The 21-year-old had actually died in the crash, and her friend, 19-year-old Abby Guerra, was the one in critical condition with a brain injury, broken back, collapsed lung and other injuries.
Guerra's family had spent the past week planning her funeral, and teammates from Guerra's University of Evansville soccer team in Indiana planned to fly to Phoenix to attend it. But her family and friends rushed to her bedside Saturday after learning of the mix-up.
"It's a miracle but ... you feel angry because we mourned all week," Dorenda Cisneros, Guerra's aunt, told KPHO-TV in Phoenix on Sunday.
Cisneros said trying to come to terms with the news of Guerra's death was like a bad dream, and the family is hopeful someone will be held accountable for the mistake.
"You just don't want this to ever happen to somebody else, you know? To point fingers and this and that doesn't do any good," she said. "We just want ... some changes to be made so families don't have to go through this."
The Arizona Department of Public Safety said in an e-mail to The Associated Press on Sunday that a spokesman wouldn't be available to discuss the identification mistake until Monday.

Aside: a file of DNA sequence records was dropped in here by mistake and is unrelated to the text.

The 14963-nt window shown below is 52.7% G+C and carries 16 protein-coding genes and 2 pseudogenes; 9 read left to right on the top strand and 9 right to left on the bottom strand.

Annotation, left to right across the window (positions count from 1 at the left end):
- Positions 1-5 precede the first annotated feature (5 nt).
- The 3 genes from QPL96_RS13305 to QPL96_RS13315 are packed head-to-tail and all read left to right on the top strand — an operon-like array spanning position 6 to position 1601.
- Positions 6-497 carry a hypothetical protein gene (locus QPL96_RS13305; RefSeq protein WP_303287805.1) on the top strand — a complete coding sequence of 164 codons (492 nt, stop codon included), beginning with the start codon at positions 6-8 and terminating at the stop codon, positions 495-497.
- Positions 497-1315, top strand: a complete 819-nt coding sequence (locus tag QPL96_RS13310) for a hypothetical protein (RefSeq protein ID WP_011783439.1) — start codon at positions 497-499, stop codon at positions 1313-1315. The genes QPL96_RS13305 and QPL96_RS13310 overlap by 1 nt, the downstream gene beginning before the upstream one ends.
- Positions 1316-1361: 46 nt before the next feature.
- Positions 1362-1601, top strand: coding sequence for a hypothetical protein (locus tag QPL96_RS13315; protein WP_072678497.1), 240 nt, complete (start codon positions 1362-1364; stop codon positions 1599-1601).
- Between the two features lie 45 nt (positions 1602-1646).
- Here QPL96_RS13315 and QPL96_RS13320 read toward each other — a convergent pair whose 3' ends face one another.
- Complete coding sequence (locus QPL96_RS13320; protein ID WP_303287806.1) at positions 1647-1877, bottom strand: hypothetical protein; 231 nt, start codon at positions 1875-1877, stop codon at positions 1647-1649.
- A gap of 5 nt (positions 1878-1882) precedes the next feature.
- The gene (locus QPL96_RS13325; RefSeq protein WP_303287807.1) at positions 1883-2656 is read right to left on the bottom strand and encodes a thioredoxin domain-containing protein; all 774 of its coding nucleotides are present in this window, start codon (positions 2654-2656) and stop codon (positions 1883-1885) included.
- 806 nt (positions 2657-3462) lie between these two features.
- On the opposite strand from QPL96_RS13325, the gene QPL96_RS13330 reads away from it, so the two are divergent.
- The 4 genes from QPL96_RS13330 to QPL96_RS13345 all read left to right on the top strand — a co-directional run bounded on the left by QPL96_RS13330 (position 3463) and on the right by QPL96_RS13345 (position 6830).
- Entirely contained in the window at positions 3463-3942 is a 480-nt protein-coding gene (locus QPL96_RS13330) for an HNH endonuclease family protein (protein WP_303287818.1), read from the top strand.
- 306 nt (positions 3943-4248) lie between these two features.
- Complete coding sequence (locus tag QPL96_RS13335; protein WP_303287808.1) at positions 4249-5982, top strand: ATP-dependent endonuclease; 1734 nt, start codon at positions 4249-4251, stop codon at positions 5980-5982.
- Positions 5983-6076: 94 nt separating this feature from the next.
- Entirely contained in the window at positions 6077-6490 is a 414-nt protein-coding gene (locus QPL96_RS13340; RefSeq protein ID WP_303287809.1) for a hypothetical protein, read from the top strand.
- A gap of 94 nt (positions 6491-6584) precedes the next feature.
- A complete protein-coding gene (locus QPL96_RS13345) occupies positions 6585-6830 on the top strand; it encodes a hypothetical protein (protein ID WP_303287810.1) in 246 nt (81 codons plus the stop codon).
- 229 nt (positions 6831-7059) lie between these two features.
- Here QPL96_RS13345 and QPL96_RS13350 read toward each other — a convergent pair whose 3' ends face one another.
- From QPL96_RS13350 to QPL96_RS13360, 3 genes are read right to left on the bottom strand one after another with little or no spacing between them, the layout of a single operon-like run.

Cantu and Guerra were among a group of five friends from Ironwood High School in Glendale, outside Phoenix, who were returning from Disneyland on July 18 when the sport utility vehicle they were in blew a tire. The driver lost control, and the SUV rolled several times, authorities had told the families.
One of the five - 20-year-old Tyler Parker - was taken to St. Joseph's Hospital and Medical Center in Phoenix, where he died the next day. A woman believed to be Cantu and another person suffered severe head trauma and were also taken to St. Joseph's. Officials incorrectly said Guerra had died at the scene, The Arizona Republic reported Sunday.
The ordeal was devastating for Cantu's parents, said longtime Cantu friend Colleen Donovan.
"Every day they went (to the hospital) having hope that she's living one more day, then to find out it's not her," Donovan told the Republic. "And Abby's parents, too. They've gone through all these emotions, and now they find out she's really alive. Abby still has a struggle to survive."
Donovan said dental records were used to correctly ID the women. Donovan never suspected that the girl lying in the hospital bed was Guerra. The girl in the hospital had her head shaved for brain surgery. Her face was swollen and her eyes blackened, Donovan said.
Donovan never suspected that the girl lying in the hospital bed, who had her head shaved for brain surgery, was Guerra. The girl in the hospital also had a swollen face and black eyes, Donovan said.
"You're not looking for differences," she said. "It didn't look like anyone I'd ever seen."
A similar situation happened in Indiana in 2006, when a deadly traffic crash drew widespread attention after two families discovered one of the victims had been misidentified as a survivor.
The two young women were similar in appearance, and the family of the one who died had kept vigil for five weeks at the bedside of the survivor, Whitney Cerak, believing she was their daughter. Cerak's family had buried 22-year-old Laura VanRyn's body, believing she was Whitney.